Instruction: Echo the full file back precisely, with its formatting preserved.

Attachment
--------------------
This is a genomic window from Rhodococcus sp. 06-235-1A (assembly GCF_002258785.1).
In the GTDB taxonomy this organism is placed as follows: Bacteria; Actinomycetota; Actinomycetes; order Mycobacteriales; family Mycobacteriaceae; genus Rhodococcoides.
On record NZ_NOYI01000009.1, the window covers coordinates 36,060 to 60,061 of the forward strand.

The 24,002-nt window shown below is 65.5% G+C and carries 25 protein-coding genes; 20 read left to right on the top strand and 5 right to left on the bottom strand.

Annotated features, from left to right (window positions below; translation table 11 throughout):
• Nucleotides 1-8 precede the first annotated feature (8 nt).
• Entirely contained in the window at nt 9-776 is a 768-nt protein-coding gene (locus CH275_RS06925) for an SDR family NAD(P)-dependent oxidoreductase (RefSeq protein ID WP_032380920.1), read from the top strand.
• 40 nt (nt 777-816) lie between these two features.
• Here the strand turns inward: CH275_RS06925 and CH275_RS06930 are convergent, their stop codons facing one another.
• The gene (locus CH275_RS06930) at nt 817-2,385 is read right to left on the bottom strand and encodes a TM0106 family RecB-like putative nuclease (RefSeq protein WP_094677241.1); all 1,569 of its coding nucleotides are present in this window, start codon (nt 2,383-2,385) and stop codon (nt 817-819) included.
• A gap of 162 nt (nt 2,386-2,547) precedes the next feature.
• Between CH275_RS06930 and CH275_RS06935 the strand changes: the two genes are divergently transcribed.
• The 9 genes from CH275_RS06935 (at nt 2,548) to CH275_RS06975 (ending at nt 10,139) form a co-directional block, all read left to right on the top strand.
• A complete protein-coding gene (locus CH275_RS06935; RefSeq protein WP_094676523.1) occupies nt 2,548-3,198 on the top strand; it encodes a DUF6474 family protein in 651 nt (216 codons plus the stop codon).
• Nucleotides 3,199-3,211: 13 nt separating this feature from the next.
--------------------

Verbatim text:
This is a genomic window from Rhodococcus sp. 06-235-1A (assembly GCF_002258785.1).
In the GTDB taxonomy this organism is placed as follows: Bacteria; Actinomycetota; Actinomycetes; order Mycobacteriales; family Mycobacteriaceae; genus Rhodococcoides.
On record NZ_NOYI01000009.1, the window covers coordinates 36,060 to 60,061 of the forward strand.

The 24,002-nt window shown below is 65.5% G+C and carries 25 protein-coding genes; 20 read left to right on the top strand and 5 right to left on the bottom strand.

Annotated features, from left to right (window positions below; translation table 11 throughout):
• Nucleotides 1-8 precede the first annotated feature (8 nt).
• Entirely contained in the window at nt 9-776 is a 768-nt protein-coding gene (locus CH275_RS06925) for an SDR family NAD(P)-dependent oxidoreductase (RefSeq protein ID WP_032380920.1), read from the top strand.
• 40 nt (nt 777-816) lie between these two features.
• Here the strand turns inward: CH275_RS06925 and CH275_RS06930 are convergent, their stop codons facing one another.
• The gene (locus CH275_RS06930) at nt 817-2,385 is read right to left on the bottom strand and encodes a TM0106 family RecB-like putative nuclease (RefSeq protein WP_094677241.1); all 1,569 of its coding nucleotides are present in this window, start codon (nt 2,383-2,385) and stop codon (nt 817-819) included.
• A gap of 162 nt (nt 2,386-2,547) precedes the next feature.
• Between CH275_RS06930 and CH275_RS06935 the strand changes: the two genes are divergently transcribed.
• The 9 genes from CH275_RS06935 (at nt 2,548) to CH275_RS06975 (ending at nt 10,139) form a co-directional block, all read left to right on the top strand.
• A complete protein-coding gene (locus CH275_RS06935; RefSeq protein WP_094676523.1) occupies nt 2,548-3,198 on the top strand; it encodes a DUF6474 family protein in 651 nt (216 codons plus the stop codon).
• Nucleotides 3,199-3,211: 13 nt separating this feature from the next.